Monday, November 18, 2013
From the Bookshelf: RADICAL, by David Platt
The subtitle is: Taking back your faith from the American Dream.
Huh? Why would the American Dream imprison or threaten or steal our faith? How?
Essentially, we have so MUCH that it's slowing us down, clogging our minds, making us sleepy, blocking our vision. Do we ever stop to think why God has blessed us in this country with so much? Yes, I do mean the entire country. Because when you look at the statistics, a lot of people in this country who consider themselves living in poverty are rich, living in comfort, compared to most of the people in this world.
Makes you stop and think doesn't it? And that's the purpose of the book. Near the beginning of our study, one of the men in our class at church spoke up and asked, "Why are we reading this book, when we KNOW all this already?" Essentially, he was asking why we had to spend money on the books, and waste our time covering material we already know. Well, I think the answer is that we KNOW it, but we don't ACT on it. We agree, yes, God gave us wealth and abilities and resources to use them for His glory ... but how many of us take what God has entrusted to us, and gone out and USED it? (How many of those glitzy, slick preachers touting a Prosperity Gospel actually TELL their congregations that God wants them to be rich so they can WORK for Him? I'm afraid too many stop at "God wants you rich," but never tell anyone WHY God wants them rich. Yes, God loves us, but He's not the kind of parent who gives His kids anything they want just because they want it. Daddy gives you a car so you can drive others to school. Daddy gives you a toolbox to fix cars to help others, and build furniture for others, etc., etc.)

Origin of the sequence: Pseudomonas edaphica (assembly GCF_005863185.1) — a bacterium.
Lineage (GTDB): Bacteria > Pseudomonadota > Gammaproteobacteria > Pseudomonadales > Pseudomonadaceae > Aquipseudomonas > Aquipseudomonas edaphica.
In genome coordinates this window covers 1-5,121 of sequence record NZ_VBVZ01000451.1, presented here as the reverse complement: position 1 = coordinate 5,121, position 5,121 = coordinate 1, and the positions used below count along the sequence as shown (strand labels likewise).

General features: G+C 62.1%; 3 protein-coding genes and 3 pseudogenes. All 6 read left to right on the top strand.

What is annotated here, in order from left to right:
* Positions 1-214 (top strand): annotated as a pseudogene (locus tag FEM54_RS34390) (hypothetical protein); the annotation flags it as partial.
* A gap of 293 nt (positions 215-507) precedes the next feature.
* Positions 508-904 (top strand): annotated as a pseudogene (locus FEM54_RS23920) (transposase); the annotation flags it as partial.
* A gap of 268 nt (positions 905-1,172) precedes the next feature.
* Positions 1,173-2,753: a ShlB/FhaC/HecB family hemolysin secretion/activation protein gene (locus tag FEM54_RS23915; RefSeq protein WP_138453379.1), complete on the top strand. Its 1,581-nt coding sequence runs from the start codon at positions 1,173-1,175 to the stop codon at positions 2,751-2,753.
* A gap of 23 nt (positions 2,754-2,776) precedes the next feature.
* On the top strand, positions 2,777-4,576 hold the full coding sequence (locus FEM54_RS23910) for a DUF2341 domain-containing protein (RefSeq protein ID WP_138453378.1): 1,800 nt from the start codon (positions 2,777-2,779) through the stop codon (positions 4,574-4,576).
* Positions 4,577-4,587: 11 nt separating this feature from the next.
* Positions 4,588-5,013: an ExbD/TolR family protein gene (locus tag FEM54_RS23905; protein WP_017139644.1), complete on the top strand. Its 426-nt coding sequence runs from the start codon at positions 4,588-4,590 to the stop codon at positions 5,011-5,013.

The book finishes with several challenges to endeavor to meet during the next year -- just a year of living radically, sacrificially, and thinking about others instead of our own wants and dreams. It's easy to finish a book like this and be all fired up to go out there and start living like a servant, a disciple, an apostle -- but how long will the "Yes Lord!" attitude really last? How long can we go before we start losing people from the ranks and commitments are canceled and the burden rests on fewer and fewer, who burn out faster, until nobody is being RADICAL any longer?
How many times will I need to re-read this book before it sticks?
Read it. You'll probably get very uncomfortable -- but maybe guilt is good for the soul. It might actually get you off your chair and out moving and doing ... for a while, anyway.
If you're not uncomfortable after reading this book ... I'd worry, if I were you.